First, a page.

By Corey Poole
It may have been the most terrifying car ride I’ve ever been on. I was reminded of Alfred Hitchcock’s 1963 horror film, The Birds.
Last month I jumped in my car to go to the post office on Keyser Avenue. As I’m driving down the five-lane road, I noticed a ladybug crawling across my windshield. To my surprise it was on the inside. Then I noticed another one crawling across my dashboard. Glancing to my right, I was shocked to see my side-view mirror was swarming with the little red bugs.
When I parked at the post office and opened my door, lady bugs rained down on me. Only these weren’t the lady bugs I’m used to. They were more yellow than red and the majority of them were missing their spots. I inspected my car and realized there were lady bugs in every crevice of my car doors, in the air vents and pretty much every other nook and cranny.
It was like the saying, “I had sand in places I didn’t even know existed.” These innocent lady bugs had taken over my car. And not just mine, but my husband’s truck as well. We are still dealing with this infestation. I’m constantly having to roll down my car window, scoop a bug off my dashboard or windshield and throw it outside. They’re even encroaching on our home.
While scanning the internet for news today I came across an LSU AgCenter article written by Bruce Schultz. Schultz writes that an invasive insect species, the variegated Asian lady beetle, is now showing up in Louisiana.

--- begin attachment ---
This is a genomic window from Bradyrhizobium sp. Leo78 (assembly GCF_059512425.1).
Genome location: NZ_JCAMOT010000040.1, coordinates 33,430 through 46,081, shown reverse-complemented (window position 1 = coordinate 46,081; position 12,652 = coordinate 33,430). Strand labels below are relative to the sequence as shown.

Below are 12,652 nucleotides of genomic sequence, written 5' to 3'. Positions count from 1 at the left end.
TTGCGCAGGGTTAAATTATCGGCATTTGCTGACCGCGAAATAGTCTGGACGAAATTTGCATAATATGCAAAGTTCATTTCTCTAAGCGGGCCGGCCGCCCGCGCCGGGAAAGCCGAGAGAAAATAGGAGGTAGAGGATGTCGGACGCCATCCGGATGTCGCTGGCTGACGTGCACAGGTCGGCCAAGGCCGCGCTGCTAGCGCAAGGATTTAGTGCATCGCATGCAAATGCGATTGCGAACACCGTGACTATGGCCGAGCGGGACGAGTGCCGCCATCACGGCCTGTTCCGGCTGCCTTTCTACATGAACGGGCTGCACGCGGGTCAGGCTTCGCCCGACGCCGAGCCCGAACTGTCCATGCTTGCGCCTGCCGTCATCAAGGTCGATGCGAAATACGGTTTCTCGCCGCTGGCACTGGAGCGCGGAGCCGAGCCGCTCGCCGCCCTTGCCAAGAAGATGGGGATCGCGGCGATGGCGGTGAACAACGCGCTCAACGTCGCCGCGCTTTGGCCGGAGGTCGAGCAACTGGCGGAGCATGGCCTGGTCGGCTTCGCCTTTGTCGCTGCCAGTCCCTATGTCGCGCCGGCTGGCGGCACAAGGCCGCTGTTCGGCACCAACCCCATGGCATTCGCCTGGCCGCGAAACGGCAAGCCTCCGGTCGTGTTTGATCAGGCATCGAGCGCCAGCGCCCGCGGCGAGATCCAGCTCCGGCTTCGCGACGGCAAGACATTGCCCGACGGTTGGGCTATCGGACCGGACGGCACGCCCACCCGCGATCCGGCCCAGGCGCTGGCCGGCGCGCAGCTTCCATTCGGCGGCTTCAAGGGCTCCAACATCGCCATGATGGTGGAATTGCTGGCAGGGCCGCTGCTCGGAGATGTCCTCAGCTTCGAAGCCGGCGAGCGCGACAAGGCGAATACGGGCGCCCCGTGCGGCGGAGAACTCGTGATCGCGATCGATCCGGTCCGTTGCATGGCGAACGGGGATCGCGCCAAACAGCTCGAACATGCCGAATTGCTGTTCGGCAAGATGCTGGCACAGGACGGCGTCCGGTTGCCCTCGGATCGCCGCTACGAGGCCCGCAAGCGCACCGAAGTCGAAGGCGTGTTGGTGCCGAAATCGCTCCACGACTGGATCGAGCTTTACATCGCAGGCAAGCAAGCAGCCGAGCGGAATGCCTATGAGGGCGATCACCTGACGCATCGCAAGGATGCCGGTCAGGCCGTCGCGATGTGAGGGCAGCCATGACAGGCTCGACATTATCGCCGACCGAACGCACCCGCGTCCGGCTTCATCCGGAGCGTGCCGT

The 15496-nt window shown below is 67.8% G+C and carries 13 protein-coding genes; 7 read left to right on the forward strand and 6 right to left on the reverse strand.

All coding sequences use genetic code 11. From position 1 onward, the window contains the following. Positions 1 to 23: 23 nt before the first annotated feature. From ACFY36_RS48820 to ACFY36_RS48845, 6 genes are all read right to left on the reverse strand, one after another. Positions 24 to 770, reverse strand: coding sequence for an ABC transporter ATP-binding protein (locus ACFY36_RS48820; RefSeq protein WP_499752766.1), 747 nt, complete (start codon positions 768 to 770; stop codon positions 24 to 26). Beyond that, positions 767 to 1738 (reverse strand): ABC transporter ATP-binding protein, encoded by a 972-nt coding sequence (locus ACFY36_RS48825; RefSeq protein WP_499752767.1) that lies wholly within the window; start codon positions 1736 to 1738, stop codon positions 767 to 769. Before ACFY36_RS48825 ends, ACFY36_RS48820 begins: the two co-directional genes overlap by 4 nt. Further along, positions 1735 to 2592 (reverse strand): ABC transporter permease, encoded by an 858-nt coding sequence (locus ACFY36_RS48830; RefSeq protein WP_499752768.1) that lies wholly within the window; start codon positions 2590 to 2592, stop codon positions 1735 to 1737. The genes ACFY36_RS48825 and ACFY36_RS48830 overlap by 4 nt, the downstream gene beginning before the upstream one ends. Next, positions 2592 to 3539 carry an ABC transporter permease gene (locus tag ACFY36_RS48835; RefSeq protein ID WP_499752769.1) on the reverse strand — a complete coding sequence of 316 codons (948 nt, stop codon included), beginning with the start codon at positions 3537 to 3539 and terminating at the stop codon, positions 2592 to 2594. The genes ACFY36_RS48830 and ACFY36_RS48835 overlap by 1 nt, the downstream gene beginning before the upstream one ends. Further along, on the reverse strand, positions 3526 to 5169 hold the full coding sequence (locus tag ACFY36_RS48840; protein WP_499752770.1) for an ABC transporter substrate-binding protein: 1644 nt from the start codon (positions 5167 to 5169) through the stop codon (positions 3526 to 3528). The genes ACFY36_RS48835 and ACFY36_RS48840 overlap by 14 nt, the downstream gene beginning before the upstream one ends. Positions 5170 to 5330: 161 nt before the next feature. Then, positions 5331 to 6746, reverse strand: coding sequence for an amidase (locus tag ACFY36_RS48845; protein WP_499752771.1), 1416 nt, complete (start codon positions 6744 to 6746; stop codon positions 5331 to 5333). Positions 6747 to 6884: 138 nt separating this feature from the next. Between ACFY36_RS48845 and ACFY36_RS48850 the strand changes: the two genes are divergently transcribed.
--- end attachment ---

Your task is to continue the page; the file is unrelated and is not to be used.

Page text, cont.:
The following is Schultz’s article:
This particular ladybug came to Louisiana in 1988, possibly from a shipping container.
“It is not a native species,” LSU AgCenter entomologist Chris Carlton said. “In Louisiana, we have at least 75 species of ladybugs, and most are native. No one really knows how it got here.”
By the early 1990s, Carlton said, the species was found throughout the U.S., and it displaced many native ladybugs.
The invasive species has 30-40 different color variations, with and without spots.
Most ladybugs prefer natural habitats, but this one prefers man-made structures for overwintering shelter, he said.
So far, efforts to predict the ladybug populations have been futile. “We have an extremely hard time predicting numbers of insects from one year to the next,” Carlton said.
And the occurrence is spotty. Carlton said he’s only seen one in his house in Baton Rouge, but he came upon thousands north of Baton Rouge.
The insect can bite, although it has no stinger or venom. They bite using sharp mouth parts that are used to pierce the skin of aphids, their preferred prey.
“They’re just probing,” Carlton said. “It’s like a microscopic needle prick.”
The ladybugs are active in winter during warm spells and are adapted to cold winters.
Houses can be protected against the insects by sealing homes, Carlton said, but he can’t recommend any chemical treatments.
Smashing the insects usually results in an unpleasant odor. Pest control companies could spray for the insect, but it’s probably not justifiable, Carlton said. “It’s not a harmful beast. It’s just an annoyance.”